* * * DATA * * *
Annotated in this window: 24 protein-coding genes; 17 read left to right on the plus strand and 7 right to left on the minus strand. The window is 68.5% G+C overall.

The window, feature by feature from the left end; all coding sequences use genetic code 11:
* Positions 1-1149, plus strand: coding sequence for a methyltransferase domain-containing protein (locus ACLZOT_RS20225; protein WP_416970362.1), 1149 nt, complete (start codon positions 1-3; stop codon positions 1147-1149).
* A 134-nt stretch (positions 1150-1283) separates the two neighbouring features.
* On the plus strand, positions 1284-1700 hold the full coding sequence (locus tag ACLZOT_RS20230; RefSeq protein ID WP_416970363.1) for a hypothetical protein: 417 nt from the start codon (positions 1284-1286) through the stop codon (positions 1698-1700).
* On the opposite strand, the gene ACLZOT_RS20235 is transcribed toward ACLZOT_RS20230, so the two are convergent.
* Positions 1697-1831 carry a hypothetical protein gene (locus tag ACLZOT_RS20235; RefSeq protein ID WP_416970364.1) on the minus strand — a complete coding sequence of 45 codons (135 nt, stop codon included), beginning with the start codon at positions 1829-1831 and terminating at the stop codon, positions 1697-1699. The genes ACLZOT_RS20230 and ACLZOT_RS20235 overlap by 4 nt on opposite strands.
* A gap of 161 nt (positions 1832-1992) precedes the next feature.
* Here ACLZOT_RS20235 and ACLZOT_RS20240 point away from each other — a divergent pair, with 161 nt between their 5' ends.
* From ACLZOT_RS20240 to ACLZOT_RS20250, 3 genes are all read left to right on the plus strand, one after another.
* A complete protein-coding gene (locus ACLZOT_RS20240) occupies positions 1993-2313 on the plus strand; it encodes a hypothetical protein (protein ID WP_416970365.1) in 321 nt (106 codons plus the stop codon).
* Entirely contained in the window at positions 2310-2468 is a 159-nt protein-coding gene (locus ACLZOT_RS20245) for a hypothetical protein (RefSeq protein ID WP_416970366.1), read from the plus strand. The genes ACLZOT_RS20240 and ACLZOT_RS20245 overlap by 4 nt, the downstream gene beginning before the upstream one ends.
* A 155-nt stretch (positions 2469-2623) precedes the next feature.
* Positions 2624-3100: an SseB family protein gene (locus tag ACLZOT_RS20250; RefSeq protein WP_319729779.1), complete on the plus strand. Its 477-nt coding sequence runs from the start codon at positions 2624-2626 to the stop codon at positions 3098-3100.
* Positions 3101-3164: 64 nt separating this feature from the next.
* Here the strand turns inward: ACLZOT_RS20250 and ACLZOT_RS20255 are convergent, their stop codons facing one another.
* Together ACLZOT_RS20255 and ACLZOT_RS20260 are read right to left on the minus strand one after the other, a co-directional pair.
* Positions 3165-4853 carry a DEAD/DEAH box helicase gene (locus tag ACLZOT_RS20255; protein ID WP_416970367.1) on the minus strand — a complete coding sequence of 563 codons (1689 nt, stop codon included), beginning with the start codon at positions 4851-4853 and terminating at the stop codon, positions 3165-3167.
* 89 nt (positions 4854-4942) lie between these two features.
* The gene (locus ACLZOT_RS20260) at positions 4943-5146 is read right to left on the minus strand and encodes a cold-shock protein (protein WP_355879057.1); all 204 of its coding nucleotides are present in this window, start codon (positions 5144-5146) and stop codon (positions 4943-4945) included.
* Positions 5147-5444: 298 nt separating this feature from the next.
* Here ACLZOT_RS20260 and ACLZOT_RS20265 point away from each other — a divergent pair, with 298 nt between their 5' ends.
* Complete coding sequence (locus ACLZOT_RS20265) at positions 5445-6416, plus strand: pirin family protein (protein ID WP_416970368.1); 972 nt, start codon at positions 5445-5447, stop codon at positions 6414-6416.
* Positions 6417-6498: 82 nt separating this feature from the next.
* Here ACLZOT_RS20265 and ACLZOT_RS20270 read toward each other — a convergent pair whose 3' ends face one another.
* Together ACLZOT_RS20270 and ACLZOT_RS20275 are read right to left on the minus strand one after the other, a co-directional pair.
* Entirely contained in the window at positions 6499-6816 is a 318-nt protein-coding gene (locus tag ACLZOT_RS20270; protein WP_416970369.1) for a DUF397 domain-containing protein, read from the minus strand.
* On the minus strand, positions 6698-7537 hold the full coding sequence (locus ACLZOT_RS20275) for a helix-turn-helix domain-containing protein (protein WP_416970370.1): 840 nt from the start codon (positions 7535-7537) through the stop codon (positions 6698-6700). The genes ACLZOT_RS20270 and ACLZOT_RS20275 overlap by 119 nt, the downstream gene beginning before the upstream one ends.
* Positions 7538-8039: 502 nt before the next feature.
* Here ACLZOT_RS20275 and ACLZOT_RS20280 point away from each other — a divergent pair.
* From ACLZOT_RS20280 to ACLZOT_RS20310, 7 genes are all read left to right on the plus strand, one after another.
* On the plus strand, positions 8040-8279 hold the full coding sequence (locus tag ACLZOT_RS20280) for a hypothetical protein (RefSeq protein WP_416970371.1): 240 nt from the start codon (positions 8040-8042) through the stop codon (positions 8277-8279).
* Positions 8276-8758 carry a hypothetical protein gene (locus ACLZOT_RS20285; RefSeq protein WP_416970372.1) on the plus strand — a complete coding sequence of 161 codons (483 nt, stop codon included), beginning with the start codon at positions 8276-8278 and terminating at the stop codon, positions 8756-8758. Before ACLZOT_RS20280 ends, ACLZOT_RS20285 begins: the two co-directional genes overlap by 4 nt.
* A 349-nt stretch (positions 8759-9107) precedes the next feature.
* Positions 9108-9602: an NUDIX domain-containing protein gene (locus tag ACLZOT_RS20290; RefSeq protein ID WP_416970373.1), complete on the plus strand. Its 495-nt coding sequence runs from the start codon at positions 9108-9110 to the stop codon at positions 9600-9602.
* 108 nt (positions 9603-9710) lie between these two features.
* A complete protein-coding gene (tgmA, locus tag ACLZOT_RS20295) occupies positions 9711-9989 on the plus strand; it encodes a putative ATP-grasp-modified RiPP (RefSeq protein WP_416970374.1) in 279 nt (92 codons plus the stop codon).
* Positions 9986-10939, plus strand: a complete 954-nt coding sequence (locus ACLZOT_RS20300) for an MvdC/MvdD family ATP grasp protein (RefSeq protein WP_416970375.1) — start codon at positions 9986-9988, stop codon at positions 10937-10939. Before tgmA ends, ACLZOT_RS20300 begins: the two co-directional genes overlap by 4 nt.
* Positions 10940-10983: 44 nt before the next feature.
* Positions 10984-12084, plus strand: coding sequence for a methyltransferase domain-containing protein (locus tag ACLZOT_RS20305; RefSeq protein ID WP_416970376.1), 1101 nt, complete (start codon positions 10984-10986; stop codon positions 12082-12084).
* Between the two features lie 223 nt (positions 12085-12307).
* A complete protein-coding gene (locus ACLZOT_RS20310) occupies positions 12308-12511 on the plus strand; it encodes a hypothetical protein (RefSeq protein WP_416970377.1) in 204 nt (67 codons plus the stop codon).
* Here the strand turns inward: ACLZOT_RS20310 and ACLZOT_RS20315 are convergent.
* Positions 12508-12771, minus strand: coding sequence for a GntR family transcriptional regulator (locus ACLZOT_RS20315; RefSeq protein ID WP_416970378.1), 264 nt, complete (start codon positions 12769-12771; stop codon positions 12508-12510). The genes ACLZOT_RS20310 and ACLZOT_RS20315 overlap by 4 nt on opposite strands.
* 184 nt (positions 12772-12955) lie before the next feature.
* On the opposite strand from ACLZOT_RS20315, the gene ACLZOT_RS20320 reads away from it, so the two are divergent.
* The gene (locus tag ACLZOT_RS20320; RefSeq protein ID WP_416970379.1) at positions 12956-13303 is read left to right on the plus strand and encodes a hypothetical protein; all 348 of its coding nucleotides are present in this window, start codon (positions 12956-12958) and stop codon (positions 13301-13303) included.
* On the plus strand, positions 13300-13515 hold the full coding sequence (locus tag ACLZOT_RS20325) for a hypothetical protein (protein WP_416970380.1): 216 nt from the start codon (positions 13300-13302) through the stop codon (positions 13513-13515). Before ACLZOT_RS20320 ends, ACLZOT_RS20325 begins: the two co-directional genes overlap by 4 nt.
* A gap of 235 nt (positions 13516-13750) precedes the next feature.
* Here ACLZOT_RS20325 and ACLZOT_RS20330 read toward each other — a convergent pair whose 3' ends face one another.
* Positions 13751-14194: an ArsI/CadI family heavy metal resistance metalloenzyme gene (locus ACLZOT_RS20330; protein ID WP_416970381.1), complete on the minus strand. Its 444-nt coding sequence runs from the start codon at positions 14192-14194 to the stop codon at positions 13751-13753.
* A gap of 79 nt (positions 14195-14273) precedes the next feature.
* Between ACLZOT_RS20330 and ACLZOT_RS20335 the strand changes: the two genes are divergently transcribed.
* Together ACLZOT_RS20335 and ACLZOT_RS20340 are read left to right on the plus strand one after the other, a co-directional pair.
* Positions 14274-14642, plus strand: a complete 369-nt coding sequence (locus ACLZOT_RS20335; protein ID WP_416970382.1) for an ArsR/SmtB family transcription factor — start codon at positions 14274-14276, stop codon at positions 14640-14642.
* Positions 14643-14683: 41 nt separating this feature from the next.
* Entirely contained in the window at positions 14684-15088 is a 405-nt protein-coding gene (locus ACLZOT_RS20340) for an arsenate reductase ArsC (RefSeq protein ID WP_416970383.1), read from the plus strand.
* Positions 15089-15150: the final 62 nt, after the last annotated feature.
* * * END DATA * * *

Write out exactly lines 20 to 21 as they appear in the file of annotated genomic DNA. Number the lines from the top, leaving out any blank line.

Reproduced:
* The gene (locus ACLZOT_RS20260) at positions 4943-5146 is read right to left on the minus strand and encodes a cold-shock protein (protein WP_355879057.1); all 204 of its coding nucleotides are present in this window, start codon (positions 5144-5146) and stop codon (positions 4943-4945) included.
* Positions 5147-5444: 298 nt separating this feature from the next.